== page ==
Friday, 3 July 2009

Greens denounce 'Knight of the Chainsaw'

July 01, 2009 The Star, Malaysia

Environmental groups are demanding that the Queen withdraw the award of a knighthood to a Malaysian tycoon accused of making his fortune from the illegal destruction of huge areas of tropical rainforest.

The announcement of the honour for Tiong Hiew King, billionaire chairman of the Rimbunan Hijau conglomerate, comes just six weeks after Prince Charles launched an internet initiative to preserve the world’s dwindling rainforests and prevent “catastrophic climate change”.

To add to the embarrassment, Mr Tiong has been calling himself “Sir” Hiew King although, as the recipient of an honorary, rather than a full, knighthood, he is not entitled to use this style.

“Tiong Hiew King is commonly known to be one of the chief people responsible for widespread illegal logging in both Papua New Guinea and other countries,” said Lukas Straumann of the Bruno Manser Foundation, which campaigns for the indigenous inhabitants of the rainforests. “He is unfit for a knighthood and we call upon the Queen to deprive him of this honour.”

Mr Tiong, 71, was rated by Forbes magazine as the 20th richest man in south-east Asia with a net worth of US dollars 1.1 billion in oil palm plantations, information technology, hotels and travel and newspapers in thirteen countries, including China, Indonesia and Russia,. But his biggest business is the one with which he founded his conglomerate in 1975 - logging tropical timber.

His conglomerate, the Rimbunan Hijau Group, has repeatedly been accused by environmental groups of trampling on the rights of indigenous people and breaking local laws. But its companies have collectively become the biggest extractor of tropical timber from the Pacific nation of Papua New Guinea, one of the most remote and corrupt countries in the world.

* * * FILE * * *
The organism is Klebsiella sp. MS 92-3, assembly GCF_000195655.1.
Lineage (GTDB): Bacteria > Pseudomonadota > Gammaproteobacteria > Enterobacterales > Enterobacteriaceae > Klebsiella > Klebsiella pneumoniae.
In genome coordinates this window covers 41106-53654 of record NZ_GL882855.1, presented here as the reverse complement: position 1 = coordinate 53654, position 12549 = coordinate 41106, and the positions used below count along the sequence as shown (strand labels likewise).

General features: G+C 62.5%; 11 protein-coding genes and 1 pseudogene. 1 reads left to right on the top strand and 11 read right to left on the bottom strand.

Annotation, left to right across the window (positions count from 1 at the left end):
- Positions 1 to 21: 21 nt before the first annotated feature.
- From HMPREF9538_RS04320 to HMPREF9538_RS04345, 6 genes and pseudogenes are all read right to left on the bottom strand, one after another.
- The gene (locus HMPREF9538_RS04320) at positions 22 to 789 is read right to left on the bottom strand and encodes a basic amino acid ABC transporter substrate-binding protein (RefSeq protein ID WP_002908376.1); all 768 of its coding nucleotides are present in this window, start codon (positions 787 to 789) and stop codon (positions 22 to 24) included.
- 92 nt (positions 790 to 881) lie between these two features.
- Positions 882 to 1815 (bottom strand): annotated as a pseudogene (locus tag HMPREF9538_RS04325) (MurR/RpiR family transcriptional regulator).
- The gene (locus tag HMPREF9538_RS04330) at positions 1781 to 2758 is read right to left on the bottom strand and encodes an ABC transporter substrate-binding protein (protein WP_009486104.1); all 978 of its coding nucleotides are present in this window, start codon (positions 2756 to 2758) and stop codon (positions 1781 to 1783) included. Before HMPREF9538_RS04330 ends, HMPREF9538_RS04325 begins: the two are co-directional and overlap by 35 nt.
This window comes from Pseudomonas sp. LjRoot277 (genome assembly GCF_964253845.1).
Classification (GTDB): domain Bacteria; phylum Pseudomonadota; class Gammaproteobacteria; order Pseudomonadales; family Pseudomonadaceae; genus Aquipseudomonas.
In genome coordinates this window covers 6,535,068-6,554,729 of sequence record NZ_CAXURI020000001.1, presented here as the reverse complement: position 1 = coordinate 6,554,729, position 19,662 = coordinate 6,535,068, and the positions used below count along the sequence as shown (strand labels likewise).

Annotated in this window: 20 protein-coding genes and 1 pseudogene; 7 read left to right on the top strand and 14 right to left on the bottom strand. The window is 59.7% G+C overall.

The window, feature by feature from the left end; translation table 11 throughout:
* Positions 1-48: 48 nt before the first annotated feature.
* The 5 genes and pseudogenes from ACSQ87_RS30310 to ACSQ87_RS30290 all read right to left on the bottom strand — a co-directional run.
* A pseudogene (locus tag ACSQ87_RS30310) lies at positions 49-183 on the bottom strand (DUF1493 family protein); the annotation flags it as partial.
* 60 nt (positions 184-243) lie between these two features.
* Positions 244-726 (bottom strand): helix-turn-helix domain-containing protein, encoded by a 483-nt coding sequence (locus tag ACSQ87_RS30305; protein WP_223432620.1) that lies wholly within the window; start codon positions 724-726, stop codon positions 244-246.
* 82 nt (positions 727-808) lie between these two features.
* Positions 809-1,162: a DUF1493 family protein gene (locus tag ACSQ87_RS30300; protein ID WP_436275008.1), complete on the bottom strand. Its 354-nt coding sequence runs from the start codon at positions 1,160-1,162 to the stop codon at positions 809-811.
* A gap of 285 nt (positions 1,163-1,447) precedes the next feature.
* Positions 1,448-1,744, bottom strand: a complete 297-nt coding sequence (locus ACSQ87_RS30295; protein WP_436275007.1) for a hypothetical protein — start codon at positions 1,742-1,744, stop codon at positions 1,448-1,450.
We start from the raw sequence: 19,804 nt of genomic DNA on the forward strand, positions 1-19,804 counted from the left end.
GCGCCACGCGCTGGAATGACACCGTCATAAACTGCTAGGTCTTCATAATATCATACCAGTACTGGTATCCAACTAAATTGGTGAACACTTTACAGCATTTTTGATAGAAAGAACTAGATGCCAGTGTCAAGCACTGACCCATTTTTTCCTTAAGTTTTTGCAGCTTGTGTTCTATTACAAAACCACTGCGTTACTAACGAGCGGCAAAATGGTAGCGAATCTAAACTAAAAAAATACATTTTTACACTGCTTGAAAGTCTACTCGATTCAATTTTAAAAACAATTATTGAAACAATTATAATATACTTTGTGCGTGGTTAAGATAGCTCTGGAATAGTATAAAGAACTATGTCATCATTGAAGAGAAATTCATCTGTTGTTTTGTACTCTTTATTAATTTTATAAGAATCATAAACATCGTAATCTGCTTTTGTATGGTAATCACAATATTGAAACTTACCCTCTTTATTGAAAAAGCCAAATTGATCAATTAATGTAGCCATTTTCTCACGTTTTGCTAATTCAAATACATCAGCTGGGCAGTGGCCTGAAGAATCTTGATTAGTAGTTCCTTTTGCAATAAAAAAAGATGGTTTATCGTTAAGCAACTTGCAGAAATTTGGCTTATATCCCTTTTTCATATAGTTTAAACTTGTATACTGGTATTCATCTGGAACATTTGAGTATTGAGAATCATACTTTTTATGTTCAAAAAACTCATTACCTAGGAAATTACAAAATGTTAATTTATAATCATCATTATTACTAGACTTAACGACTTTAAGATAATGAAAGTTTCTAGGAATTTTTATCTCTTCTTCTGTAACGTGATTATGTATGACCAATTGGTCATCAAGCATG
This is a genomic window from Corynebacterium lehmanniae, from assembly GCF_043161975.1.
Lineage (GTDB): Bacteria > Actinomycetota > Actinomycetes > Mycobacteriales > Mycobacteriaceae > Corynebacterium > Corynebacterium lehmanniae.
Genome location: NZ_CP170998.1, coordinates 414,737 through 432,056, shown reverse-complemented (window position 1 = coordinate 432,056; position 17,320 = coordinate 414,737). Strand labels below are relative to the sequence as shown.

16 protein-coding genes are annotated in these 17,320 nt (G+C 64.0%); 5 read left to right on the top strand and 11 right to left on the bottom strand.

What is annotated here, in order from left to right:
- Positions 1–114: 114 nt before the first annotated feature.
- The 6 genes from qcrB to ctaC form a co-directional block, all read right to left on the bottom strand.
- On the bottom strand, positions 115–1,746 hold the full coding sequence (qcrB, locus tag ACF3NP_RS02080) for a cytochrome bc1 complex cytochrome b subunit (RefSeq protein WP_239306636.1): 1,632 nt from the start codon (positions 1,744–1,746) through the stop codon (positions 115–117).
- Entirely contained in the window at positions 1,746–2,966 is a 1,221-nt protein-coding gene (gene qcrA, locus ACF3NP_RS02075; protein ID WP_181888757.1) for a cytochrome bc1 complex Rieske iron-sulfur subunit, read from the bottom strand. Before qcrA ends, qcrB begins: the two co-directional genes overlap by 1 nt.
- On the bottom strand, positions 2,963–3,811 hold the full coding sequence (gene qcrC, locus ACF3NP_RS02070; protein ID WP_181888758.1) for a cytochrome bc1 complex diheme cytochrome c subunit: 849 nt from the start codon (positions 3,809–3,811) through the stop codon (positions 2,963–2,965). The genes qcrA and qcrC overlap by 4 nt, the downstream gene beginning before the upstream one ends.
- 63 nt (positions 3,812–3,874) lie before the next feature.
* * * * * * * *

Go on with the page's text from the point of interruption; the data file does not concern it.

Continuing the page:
According to a report by the World Bank in 2006, as much as 70 per cent of logging in PNG is carried out illegally. In 2000, an independent review commissioned by the PNG government of some of Rimbunan Hijau’s operations concluded that several of them had been awarded illegally.

In 2004, another PNG government report cited allegations of violence by police controlled by logging companies, including Mr Tiong’s, and said that the company’s treatment of its employees “reflects exploitation and slavery and should be condemned at all levels”.

In the same year, a former PNG police officer claimed that he had been paid by Rimbunan Hijau to intimidate local people who attempted to defend their land rights. He told the Australian television station SBS: “We bashed them up, we hit them with huge irons, and when we mobilised in there we made sure that these people who complain against the rights of their benefits were manhandled.”

According to his opponents, Mr Tiong’s business activities are helped by his intimate connections with politicians in PNG as well as his native Malaysia. Both he and one of his sons have served as senators in the Malaysian state of Sarawak, where he lives.

“Rimbunan Hijau [is] involved in significant forest crime.” a Greenpeace report concluded. “It is destructively logging vast areas of ancient forest in defiance of national laws … It is causing large-scale environmental damage and increasing the poverty of local people under the protection of political elites.”

None of this prevented Mr Tiong from being awarded the honorary title Knight Commander of the Most Excellent Order of the British Empire in the Birthday Honours List on the recommendation of the government of PNG. Tiong family companies, as well as newspapers owned by the conglomerate, have referred to him as “Sir Tiong Hiew King” – but according to protocol, as an honorary knight, is only entitles to put the letters KBE after his name.

“Two years ago, Greenpeace awarded Tiong’s company a ‘Golden Chainsaw Award’ for thirty years of forest plunder,” said Stephen Campbell of Greenpeace. “This is the only award he deserves.”